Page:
Within days, Mozambique's valley communities were drowning in floodwater. Neither aid workers nor the government has an accurate tally of the death and destruction. Aid workers think about 350 people have died, and that about 600,000 people have lost crops and animals. About 250,000 people are now being fed with donations from the United Nations' World Food Program.
The disaster has become an international showcase for relief. For weeks after the floods began, a small group of South African helicopter pilots flew rescue missions over the south. And Maputo's airport, usually a tiny operation with a one-room traffic control department, has been transformed into an international staging post. Tents and hangars serve as strategy rooms for at least six military forces.
On Tuesday morning, the U.S. Air Force finally rolled into town, in the first of five huge C-130 Hercules cargo planes. But it had been beaten to the relief operation by Spanish, German, French, British and even Libyan military forces, which have sent two cargo planes to offload food and medicine. Maj. Gen. Joe Wehrle, task force commander, described the U.S. operation as "large": By week's end, there will be more than 500 American military personnel in the region.
"I don't remember any operation that has been so dependent on helicopters," says Brenda Barton, a spokeswoman for the World Food Program who has worked in African disasters for years. "It's very, very costly and gives very little bang for the buck."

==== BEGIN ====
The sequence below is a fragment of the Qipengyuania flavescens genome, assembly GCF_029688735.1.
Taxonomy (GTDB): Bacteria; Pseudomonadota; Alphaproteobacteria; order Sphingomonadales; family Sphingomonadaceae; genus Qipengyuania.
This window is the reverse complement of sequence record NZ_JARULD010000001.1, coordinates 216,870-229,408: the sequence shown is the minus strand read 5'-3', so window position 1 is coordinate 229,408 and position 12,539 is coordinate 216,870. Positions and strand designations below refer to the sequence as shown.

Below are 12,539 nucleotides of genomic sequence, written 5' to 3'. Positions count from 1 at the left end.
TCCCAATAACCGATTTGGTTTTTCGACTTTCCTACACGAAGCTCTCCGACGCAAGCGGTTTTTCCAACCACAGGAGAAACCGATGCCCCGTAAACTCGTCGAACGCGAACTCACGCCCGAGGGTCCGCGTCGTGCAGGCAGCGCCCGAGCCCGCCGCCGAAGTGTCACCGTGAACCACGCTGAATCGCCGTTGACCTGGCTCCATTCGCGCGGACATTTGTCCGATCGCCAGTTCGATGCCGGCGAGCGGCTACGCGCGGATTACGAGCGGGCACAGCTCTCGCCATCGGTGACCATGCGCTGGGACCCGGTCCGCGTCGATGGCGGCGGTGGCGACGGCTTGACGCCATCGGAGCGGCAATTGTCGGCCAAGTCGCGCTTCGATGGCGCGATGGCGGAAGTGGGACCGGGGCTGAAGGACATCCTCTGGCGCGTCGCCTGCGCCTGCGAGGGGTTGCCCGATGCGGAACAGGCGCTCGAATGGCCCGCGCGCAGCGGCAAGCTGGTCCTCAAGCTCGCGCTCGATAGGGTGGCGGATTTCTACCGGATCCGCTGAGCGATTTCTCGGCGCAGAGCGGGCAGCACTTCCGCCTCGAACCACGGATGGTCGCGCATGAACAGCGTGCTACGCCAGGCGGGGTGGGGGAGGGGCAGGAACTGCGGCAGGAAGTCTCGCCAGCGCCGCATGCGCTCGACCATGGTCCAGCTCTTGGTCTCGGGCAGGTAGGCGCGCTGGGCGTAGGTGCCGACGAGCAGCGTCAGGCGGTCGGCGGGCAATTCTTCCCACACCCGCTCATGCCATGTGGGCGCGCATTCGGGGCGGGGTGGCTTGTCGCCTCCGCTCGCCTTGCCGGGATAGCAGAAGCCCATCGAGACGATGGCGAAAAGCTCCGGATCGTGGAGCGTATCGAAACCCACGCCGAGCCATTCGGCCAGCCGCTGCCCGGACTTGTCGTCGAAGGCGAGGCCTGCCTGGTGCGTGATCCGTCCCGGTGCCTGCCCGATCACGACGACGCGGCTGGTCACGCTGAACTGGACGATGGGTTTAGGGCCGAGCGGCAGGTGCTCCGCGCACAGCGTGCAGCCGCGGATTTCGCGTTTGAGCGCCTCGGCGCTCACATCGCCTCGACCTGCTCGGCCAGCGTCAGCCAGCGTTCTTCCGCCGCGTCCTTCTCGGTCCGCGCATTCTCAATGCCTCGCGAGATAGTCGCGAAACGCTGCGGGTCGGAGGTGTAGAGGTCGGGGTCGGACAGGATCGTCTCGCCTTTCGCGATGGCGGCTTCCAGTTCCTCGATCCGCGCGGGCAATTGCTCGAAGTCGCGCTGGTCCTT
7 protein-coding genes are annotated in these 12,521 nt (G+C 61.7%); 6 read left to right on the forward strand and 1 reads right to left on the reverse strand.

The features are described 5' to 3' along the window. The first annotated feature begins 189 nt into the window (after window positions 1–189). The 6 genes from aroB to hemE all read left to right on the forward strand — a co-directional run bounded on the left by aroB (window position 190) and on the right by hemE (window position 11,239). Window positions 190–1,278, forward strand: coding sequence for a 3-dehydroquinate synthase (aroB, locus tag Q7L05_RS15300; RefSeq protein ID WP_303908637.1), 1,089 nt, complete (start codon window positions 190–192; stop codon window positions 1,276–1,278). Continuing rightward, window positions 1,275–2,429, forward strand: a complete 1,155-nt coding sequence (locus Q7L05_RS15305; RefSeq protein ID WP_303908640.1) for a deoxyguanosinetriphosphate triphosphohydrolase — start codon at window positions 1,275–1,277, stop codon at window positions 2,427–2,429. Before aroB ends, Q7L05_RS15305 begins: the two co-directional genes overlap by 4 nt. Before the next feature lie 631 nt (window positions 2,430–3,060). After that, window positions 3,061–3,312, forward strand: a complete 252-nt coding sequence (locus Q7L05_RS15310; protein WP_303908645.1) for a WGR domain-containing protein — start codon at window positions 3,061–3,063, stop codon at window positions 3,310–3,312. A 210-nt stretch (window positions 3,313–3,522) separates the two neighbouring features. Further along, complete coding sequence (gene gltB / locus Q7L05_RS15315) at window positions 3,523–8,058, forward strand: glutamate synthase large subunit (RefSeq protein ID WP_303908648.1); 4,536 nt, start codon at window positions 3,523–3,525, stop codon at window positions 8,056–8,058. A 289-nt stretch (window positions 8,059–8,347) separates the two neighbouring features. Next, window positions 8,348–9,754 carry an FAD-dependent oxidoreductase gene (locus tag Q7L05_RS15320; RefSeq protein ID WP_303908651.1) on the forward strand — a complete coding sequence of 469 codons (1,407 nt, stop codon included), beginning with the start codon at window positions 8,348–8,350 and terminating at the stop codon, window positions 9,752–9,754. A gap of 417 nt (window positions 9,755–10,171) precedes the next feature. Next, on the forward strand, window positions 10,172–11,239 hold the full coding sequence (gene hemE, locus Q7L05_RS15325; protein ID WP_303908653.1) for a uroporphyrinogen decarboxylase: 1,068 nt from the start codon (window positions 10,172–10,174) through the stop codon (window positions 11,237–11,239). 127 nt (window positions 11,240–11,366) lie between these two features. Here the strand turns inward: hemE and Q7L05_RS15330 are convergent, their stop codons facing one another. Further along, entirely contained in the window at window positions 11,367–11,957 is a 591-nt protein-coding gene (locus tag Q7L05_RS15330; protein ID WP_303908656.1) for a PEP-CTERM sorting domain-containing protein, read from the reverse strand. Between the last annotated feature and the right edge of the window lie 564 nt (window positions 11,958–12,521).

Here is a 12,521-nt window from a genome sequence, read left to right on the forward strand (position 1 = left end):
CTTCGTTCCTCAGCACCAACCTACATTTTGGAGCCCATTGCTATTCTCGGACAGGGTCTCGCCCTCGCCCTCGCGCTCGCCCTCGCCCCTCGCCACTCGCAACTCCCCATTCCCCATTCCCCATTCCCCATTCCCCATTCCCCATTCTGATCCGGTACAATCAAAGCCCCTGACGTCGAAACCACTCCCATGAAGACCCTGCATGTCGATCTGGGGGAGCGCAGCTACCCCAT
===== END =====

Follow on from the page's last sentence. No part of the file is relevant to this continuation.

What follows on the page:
In fact, no one has yet tried to tally the cost of this giant operation. And while many aid workers have done so privately, no one has officially computed the cost against the relatively low loss of life -- compared, for example, with the average Bangladeshi monsoon that kills thousands of people.
Privately, aid workers admit that the huge response is partly a factor of Mozambique's welcoming features. Maputo, a port city with stunning white beaches, a palm-lined seafront and excellent prawns and lobsters, is a 45-minute flight from Johannesburg, South Africa, and for decades was a beach playground for South Africans.
Most Mozambicans are crushingly poor -- the average household income is about $200 -- and the country faces major malaria and AIDS epidemics. About 1.8 million people are infected with HIV, according to the United Nations.
The country of 17 million has become a darling of Western governments. Since signing a peace treaty with the South African-funded Renamo guerrillas in 1992, it has never returned to battle. After dismantling a bungled socialist system, essentially under orders from international financial institutions, Mozambique now has one of the world's fastest-growing economies. Its average annual growth rate was about 10 percent between 1996 and 1998. "The country will do just fine," says Sherri Archondo, deputy resident representative for the World Bank in Mozambique.
Millions of rural farmers have seen none of the boom, however; even before the floods they were struggling to survive.
Ironically, the current disaster may turn out to be a blessing for the average person. A casual glance at the congested tarmac at Maputo Airport reveals that many Mozambicans may actually get some benefits from the calamity. Helicopters shuttling into the interior are stocking rural warehouses with sacks of donated grain and remote clinics with boxes of medicines.
"A lot of stuff has come into the country," says Brian MacMahon, an executive of Goal, an Irish relief organization that has run projects in Mozambique for more than a decade. "If anything, it's focused attention on this place. It looks like many organizations will follow the emergency with a rebuilding program."